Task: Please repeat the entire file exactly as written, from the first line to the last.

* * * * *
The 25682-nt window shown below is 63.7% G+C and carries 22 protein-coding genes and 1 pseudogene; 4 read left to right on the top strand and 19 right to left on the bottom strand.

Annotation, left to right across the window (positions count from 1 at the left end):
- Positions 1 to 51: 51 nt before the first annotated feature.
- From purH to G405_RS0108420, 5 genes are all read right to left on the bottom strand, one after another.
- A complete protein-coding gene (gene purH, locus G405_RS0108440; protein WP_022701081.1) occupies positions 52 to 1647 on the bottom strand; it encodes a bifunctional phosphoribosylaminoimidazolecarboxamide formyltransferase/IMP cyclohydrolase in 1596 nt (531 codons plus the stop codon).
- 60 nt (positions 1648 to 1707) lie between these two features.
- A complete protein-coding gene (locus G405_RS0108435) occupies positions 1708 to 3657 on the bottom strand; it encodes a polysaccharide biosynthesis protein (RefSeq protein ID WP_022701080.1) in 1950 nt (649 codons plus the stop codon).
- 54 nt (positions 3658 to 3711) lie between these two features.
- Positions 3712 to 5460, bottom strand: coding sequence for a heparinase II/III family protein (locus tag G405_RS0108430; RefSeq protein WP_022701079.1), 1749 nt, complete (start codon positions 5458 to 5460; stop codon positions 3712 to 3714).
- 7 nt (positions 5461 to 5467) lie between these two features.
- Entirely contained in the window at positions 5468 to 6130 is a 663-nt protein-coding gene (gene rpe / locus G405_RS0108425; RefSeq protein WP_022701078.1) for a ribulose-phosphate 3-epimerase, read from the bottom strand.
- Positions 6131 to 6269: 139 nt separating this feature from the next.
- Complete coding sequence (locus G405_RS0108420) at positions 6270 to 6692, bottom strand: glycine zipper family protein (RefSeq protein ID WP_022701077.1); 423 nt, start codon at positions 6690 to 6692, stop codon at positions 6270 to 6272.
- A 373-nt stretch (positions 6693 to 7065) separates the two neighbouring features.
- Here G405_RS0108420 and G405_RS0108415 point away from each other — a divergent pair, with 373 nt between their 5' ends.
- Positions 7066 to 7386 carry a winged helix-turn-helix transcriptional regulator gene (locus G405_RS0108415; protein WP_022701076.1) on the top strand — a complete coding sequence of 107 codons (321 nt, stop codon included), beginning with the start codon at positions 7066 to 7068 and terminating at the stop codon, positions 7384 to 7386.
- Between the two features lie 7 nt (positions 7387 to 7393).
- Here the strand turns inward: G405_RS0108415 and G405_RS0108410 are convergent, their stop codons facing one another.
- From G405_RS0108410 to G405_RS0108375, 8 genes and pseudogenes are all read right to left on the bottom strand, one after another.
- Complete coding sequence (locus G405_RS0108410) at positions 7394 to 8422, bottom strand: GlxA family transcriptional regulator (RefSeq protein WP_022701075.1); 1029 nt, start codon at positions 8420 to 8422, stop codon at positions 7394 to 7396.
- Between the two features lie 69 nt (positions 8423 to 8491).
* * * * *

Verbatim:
The 25682-nt window shown below is 63.7% G+C and carries 22 protein-coding genes and 1 pseudogene; 4 read left to right on the top strand and 19 right to left on the bottom strand.

Annotation, left to right across the window (positions count from 1 at the left end):
- Positions 1 to 51: 51 nt before the first annotated feature.
- From purH to G405_RS0108420, 5 genes are all read right to left on the bottom strand, one after another.
- A complete protein-coding gene (gene purH, locus G405_RS0108440; protein WP_022701081.1) occupies positions 52 to 1647 on the bottom strand; it encodes a bifunctional phosphoribosylaminoimidazolecarboxamide formyltransferase/IMP cyclohydrolase in 1596 nt (531 codons plus the stop codon).
- 60 nt (positions 1648 to 1707) lie between these two features.
- A complete protein-coding gene (locus G405_RS0108435) occupies positions 1708 to 3657 on the bottom strand; it encodes a polysaccharide biosynthesis protein (RefSeq protein ID WP_022701080.1) in 1950 nt (649 codons plus the stop codon).
- 54 nt (positions 3658 to 3711) lie between these two features.
- Positions 3712 to 5460, bottom strand: coding sequence for a heparinase II/III family protein (locus tag G405_RS0108430; RefSeq protein WP_022701079.1), 1749 nt, complete (start codon positions 5458 to 5460; stop codon positions 3712 to 3714).
- 7 nt (positions 5461 to 5467) lie between these two features.
- Entirely contained in the window at positions 5468 to 6130 is a 663-nt protein-coding gene (gene rpe / locus G405_RS0108425; RefSeq protein WP_022701078.1) for a ribulose-phosphate 3-epimerase, read from the bottom strand.
- Positions 6131 to 6269: 139 nt separating this feature from the next.
- Complete coding sequence (locus G405_RS0108420) at positions 6270 to 6692, bottom strand: glycine zipper family protein (RefSeq protein ID WP_022701077.1); 423 nt, start codon at positions 6690 to 6692, stop codon at positions 6270 to 6272.
- A 373-nt stretch (positions 6693 to 7065) separates the two neighbouring features.
- Here G405_RS0108420 and G405_RS0108415 point away from each other — a divergent pair, with 373 nt between their 5' ends.
- Positions 7066 to 7386 carry a winged helix-turn-helix transcriptional regulator gene (locus G405_RS0108415; protein WP_022701076.1) on the top strand — a complete coding sequence of 107 codons (321 nt, stop codon included), beginning with the start codon at positions 7066 to 7068 and terminating at the stop codon, positions 7384 to 7386.
- Between the two features lie 7 nt (positions 7387 to 7393).
- Here the strand turns inward: G405_RS0108415 and G405_RS0108410 are convergent, their stop codons facing one another.
- From G405_RS0108410 to G405_RS0108375, 8 genes and pseudogenes are all read right to left on the bottom strand, one after another.
- Complete coding sequence (locus G405_RS0108410) at positions 7394 to 8422, bottom strand: GlxA family transcriptional regulator (RefSeq protein WP_022701075.1); 1029 nt, start codon at positions 8420 to 8422, stop codon at positions 7394 to 7396.
- Between the two features lie 69 nt (positions 8423 to 8491).